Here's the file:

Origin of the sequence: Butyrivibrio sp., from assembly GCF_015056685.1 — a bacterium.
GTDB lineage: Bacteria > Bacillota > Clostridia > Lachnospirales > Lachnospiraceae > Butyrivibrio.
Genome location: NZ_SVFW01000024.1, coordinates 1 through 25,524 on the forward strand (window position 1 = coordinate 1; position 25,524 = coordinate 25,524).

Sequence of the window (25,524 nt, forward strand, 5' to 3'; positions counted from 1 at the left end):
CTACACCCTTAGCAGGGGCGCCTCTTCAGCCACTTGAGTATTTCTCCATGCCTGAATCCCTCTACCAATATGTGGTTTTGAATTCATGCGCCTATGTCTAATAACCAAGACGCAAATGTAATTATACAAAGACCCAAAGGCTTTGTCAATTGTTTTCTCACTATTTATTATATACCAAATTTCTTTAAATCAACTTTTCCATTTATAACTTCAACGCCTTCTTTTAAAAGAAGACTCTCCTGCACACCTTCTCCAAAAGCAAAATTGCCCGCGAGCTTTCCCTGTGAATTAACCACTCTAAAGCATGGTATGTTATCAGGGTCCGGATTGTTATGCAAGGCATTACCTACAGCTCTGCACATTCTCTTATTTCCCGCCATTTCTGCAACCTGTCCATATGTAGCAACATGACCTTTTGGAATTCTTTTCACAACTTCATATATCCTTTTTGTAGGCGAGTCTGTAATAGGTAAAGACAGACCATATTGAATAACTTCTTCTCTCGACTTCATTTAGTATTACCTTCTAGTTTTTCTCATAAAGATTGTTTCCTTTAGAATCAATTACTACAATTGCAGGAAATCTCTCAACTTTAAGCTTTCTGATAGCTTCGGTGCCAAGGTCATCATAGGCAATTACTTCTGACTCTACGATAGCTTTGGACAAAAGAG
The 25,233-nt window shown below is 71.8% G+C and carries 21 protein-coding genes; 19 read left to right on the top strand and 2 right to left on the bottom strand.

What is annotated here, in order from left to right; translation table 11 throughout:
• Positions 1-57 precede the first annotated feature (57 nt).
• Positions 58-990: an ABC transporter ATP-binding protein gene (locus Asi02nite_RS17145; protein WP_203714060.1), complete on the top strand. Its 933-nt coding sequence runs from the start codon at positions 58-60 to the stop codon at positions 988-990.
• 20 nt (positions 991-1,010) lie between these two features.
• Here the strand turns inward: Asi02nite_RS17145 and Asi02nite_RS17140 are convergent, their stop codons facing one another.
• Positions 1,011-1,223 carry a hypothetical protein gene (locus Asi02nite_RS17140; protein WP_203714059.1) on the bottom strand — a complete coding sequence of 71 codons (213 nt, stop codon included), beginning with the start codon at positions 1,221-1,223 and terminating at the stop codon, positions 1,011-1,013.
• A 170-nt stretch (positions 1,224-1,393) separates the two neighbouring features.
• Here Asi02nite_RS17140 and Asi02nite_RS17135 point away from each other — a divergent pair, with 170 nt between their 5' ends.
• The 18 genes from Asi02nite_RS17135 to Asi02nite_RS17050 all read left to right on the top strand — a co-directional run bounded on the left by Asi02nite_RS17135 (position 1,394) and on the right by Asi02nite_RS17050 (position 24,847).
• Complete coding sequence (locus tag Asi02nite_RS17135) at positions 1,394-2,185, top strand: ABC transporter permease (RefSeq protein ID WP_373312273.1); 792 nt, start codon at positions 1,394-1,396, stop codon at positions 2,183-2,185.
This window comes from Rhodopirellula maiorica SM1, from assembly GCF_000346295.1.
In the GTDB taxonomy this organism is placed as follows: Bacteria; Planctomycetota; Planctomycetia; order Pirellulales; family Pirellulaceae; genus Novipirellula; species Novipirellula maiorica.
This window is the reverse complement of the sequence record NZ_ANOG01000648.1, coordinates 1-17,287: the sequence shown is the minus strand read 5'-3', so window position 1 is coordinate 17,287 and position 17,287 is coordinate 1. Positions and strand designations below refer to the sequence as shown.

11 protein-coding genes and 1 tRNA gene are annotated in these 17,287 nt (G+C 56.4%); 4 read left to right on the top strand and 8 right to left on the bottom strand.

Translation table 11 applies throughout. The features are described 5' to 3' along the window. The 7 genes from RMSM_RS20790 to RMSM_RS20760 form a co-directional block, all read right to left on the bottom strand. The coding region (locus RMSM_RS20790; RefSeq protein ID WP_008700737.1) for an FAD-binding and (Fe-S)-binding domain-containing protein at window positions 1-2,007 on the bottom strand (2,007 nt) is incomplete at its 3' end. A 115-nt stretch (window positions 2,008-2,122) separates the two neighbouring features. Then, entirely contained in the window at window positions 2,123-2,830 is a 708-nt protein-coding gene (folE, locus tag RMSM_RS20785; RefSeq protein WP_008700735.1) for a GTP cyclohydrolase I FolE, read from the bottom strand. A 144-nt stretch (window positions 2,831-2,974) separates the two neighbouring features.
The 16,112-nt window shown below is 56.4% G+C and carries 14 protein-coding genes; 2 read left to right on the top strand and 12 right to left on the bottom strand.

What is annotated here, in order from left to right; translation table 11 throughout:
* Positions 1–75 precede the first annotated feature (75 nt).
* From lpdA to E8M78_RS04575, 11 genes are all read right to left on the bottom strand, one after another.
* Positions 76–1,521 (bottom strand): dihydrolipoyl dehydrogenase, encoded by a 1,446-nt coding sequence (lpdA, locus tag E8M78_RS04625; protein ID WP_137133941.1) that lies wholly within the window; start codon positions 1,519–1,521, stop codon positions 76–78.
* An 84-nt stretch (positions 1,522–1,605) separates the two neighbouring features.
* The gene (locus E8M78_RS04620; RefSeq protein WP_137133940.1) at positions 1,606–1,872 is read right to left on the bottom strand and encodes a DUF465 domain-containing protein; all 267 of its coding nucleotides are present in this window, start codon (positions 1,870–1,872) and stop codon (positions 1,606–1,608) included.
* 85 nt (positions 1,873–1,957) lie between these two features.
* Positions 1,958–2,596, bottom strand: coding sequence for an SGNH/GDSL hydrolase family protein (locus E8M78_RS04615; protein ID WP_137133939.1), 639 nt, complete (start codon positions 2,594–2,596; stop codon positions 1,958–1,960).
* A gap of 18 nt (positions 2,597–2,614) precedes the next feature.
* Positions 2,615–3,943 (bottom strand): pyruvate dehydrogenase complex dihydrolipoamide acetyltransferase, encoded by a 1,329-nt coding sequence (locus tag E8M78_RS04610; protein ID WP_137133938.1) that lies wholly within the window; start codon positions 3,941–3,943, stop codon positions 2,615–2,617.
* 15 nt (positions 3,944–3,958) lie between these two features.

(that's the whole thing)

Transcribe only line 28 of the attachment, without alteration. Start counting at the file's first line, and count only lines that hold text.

* The gene (locus E8M78_RS04620; RefSeq protein WP_137133940.1) at positions 1,606–1,872 is read right to left on the bottom strand and encodes a DUF465 domain-containing protein; all 267 of its coding nucleotides are present in this window, start codon (positions 1,870–1,872) and stop codon (positions 1,606–1,608) included.